May. 30, 2006 08:25 AM
LOS ANGELES - Small business fights City Hall.
Big developers try to lure celebrities to a neighborhood that has little star appeal beyond the stars on its Walk of Fame.
Residents fight to protect old buildings and landmarks at one of the world's most legendary intersections: Hollywood and Vine.
It's a plot befitting Tinseltown. But this scenario is unfolding in real life a few blocks from the Ripley's Believe It or Not Museum and Grauman's Chinese Theatre as the latest effort to spiff up Hollywood.
Despite Hollywood's image as the world capital of glitz, this 18.7-square-mile district in Los Angeles has struggled to revitalize run-down neighborhoods that had become hangouts for teenage runaways, tattoo parlors and tacky souvenir shops. But millions of tourists a year still flock to see the concrete handprints of celebrities outside the Chinese Theatre and stroll along the Walk of Fame - sidewalks emblazoned with stars paying homage to showbiz personalities.
The goal around Hollywood and Vine is to attract not just tourists but people who want to live there. A key selling point: living in luxury within sight of landmarks such as the sign spelling out Hollywood and the iconic Capitol Records tower, home to the label that signed Bing Crosby, Frank Sinatra and Judy Garland.
"Over the next five years, that will be where everything is happening," says Leron Gubler of the Hollywood Chamber of Commerce. "The ultimate vision is to create an exciting urban entertainment center that meets people's expectations of Hollywood." More than billion has been invested already, he says, and there's billion more in the pipeline.
"The Hollywood market is hot," says Kimberly Lucero of Kor Development, which is building luxury lofts in an old department store. "That corner ... is a landmark destination that's known around the world."
The corner became famous in the 1920s as an entertainment industry hub. The Brown Derby restaurant was a place to see and be seen. Charlie Chaplin and Will Rogers had offices nearby. From 1949 to 1959, the Academy Awards were held at the Pantages Theatre. ABC set up its first West Coast studio there.
What's happening now:
- The 1920s-era Broadway department store is being converted into 96 luxury lofts and penthouses by Kor Development. Prices: 0,000-.75 million.
All seven penthouses and all but one of the lofts have sold, mostly to actors, producers and other entertainment honchos who want a Hollywood "pied- '-terre" in an urban setting rich in history (Howard Hughes used the top floor as a personal office). On a clear day, the view from the rooftop pool stretches to the Pacific Ocean, the Hollywood hills and the downtown skyline.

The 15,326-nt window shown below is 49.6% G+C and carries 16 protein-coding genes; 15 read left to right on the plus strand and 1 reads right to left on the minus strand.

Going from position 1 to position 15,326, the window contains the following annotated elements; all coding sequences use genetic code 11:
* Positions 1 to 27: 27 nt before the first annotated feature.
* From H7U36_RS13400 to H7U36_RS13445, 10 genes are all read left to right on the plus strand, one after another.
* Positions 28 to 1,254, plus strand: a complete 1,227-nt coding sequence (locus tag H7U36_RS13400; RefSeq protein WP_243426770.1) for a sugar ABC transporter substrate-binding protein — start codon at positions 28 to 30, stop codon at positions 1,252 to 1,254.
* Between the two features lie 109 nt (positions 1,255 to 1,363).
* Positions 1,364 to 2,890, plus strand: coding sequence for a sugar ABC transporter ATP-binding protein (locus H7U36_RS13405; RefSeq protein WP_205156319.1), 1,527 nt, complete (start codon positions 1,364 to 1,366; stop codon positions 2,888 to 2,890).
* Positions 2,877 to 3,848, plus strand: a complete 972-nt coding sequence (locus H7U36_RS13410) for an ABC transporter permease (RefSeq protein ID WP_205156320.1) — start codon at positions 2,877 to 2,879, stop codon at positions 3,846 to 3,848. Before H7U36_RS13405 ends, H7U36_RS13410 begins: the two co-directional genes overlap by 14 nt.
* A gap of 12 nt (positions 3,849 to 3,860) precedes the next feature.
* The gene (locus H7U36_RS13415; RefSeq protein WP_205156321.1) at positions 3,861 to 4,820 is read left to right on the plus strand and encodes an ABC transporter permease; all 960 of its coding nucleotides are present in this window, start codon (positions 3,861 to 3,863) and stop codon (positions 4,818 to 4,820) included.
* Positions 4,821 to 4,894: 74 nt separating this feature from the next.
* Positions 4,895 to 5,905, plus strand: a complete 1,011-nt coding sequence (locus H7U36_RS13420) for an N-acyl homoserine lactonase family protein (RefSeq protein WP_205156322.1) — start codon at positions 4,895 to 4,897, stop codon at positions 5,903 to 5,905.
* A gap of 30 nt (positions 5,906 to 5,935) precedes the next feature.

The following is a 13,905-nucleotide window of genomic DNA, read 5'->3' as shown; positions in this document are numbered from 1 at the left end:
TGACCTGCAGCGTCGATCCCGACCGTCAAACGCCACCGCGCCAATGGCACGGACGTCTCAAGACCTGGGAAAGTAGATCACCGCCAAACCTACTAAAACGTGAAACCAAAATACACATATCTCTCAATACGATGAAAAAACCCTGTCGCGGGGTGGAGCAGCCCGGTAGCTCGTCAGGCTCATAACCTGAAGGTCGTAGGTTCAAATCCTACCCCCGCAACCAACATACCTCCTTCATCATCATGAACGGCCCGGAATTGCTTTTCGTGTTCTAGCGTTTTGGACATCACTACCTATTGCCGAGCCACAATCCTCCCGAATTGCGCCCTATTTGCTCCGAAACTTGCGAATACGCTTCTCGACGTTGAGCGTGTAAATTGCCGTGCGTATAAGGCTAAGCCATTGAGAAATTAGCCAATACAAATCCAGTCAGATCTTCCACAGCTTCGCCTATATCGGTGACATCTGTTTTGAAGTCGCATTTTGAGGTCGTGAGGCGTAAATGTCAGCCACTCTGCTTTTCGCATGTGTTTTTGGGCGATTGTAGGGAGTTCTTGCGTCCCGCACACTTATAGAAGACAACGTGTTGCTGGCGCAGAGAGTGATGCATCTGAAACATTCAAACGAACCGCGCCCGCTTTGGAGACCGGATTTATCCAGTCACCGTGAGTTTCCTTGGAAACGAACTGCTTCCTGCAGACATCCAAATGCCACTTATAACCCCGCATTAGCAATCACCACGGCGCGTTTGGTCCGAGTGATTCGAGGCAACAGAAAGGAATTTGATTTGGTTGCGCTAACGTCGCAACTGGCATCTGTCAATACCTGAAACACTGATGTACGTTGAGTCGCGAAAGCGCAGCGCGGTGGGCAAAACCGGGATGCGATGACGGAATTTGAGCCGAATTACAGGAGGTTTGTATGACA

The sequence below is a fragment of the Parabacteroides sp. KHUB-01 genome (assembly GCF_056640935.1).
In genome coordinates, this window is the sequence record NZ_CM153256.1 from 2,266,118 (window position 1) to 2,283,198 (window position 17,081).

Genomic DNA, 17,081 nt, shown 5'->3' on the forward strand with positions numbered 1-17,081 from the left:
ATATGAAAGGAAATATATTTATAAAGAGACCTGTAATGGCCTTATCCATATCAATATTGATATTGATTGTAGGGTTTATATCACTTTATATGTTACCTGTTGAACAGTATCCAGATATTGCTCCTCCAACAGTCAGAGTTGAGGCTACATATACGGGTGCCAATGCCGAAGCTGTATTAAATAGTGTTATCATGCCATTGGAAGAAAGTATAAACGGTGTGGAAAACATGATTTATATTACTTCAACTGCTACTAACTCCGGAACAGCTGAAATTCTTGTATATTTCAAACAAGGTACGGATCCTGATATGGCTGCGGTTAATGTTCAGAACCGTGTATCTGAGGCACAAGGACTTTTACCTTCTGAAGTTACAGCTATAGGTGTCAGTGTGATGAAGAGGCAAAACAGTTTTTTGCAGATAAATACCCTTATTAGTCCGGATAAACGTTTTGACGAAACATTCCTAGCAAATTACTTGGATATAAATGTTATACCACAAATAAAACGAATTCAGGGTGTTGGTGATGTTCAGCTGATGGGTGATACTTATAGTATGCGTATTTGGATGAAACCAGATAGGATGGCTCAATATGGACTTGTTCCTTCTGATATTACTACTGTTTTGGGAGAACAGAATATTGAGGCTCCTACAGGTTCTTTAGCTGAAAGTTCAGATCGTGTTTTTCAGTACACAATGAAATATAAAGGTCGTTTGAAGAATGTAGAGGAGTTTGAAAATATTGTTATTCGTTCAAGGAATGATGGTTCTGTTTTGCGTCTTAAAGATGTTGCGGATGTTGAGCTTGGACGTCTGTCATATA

- A 0 million-plus hotel, residential and retail complex is the grandest and most controversial proposal. At the core would be a luxury W Hotel, 150 condominiums and 375 apartments. About 75 apartments would rent at below-market prices to create affordable housing.
To make way for this project, about 22 small businesses would have to relocate. One shop, Bernard Luggage Store, is resisting. The city's Community Redevelopment Agency is using its condemnation power to force property owner Robert Blue and the owners of a two-story office building to sell, riling many locals.
"Sure, I'm in favor of eminent domain for schools and parks or if a freeway needs to go through, but use eminent domain to give it to a private developer?" asks David Scholnick, president of the Hollywood Studio District Neighborhood Council.
Bernard Luggage has been in a 5,000-square-foot building on Vine since 1955. Blue took over after his father died in 2002. "I have architectural plans to restore the building, convert the interior and have the back portions be lofts," he says.
Council President Eric Garcetti, whose district includes Hollywood, is trying to mediate a compromise.
Hollywood's cleanup began in the early 1990s on the western stretch of Hollywood Boulevard. The biggest projects were the Hollywood & Highland Center and the Kodak Theatre, site of the Oscars and "American Idol" finals shows.
The redevelopment frenzy now has shifted eight blocks east to Vine Street. The push is on to create an urban residential core near one of Los Angeles' few subway stops - a development trend that has caught on in cities across the United States.
About 700 residential units have been added in the past two years, Gubler says, and 4,500 are planned in the next five years. "For the last 50 years there probably haven't been 700 units built in Hollywood," he says. "It's almost mind-boggling."
While Hollywood's comeback gains momentum, median household incomes of neighborhood residents remain low at ,000 to ,000, Garcetti says. Citywide, incomes are closer to ,000. "There's still a lot of crime and blight," but new developments can lift incomes, create jobs and reduce crime, he says.
Robert Nudelman, director of preservation issues for the non-profit Hollywood Heritage, worries that the area is losing its distinctive architectural flavor and bemoans the proliferation of giant billboards: "They think this is Times Square."
The goal is to create an urban scene, Gubler says. "We do not want to destroy the funkiness of Hollywood. ... There's nothing wrong with a wig shop or tattoo parlor, but we don't need three wig shops."
Scholnick admits that Hollywood looks better now. "There are less empty lots," he says, "at least until the next earthquake."